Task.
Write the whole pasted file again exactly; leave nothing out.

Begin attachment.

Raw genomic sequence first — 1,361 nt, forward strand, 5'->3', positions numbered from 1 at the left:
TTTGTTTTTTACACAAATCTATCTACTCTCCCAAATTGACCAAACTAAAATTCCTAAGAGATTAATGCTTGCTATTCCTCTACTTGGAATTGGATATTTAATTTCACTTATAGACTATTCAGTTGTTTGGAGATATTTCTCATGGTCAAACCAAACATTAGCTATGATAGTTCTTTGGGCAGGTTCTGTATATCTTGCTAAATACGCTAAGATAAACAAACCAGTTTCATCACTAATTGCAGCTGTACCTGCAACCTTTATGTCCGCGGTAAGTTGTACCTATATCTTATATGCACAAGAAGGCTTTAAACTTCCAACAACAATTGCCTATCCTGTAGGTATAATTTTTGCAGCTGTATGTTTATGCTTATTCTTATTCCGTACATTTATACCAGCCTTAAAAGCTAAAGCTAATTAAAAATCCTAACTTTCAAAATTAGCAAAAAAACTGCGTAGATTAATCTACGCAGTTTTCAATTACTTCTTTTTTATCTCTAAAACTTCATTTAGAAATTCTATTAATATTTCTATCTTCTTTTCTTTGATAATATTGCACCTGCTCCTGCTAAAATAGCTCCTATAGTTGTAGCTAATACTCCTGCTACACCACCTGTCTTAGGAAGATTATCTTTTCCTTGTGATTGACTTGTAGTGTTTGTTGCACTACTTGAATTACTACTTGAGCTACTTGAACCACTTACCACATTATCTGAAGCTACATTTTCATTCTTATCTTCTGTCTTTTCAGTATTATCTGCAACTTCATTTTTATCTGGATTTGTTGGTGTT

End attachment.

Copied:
Raw genomic sequence first — 1,361 nt, forward strand, 5'->3', positions numbered from 1 at the left:
TTTGTTTTTTACACAAATCTATCTACTCTCCCAAATTGACCAAACTAAAATTCCTAAGAGATTAATGCTTGCTATTCCTCTACTTGGAATTGGATATTTAATTTCACTTATAGACTATTCAGTTGTTTGGAGATATTTCTCATGGTCAAACCAAACATTAGCTATGATAGTTCTTTGGGCAGGTTCTGTATATCTTGCTAAATACGCTAAGATAAACAAACCAGTTTCATCACTAATTGCAGCTGTACCTGCAACCTTTATGTCCGCGGTAAGTTGTACCTATATCTTATATGCACAAGAAGGCTTTAAACTTCCAACAACAATTGCCTATCCTGTAGGTATAATTTTTGCAGCTGTATGTTTATGCTTATTCTTATTCCGTACATTTATACCAGCCTTAAAAGCTAAAGCTAATTAAAAATCCTAACTTTCAAAATTAGCAAAAAAACTGCGTAGATTAATCTACGCAGTTTTCAATTACTTCTTTTTTATCTCTAAAACTTCATTTAGAAATTCTATTAATATTTCTATCTTCTTTTCTTTGATAATATTGCACCTGCTCCTGCTAAAATAGCTCCTATAGTTGTAGCTAATACTCCTGCTACACCACCTGTCTTAGGAAGATTATCTTTTCCTTGTGATTGACTTGTAGTGTTTGTTGCACTACTTGAATTACTACTTGAGCTACTTGAACCACTTACCACATTATCTGAAGCTACATTTTCATTCTTATCTTCTGTCTTTTCAGTATTATCTGCAACTTCATTTTTATCTGGATTTGTTGGTGTT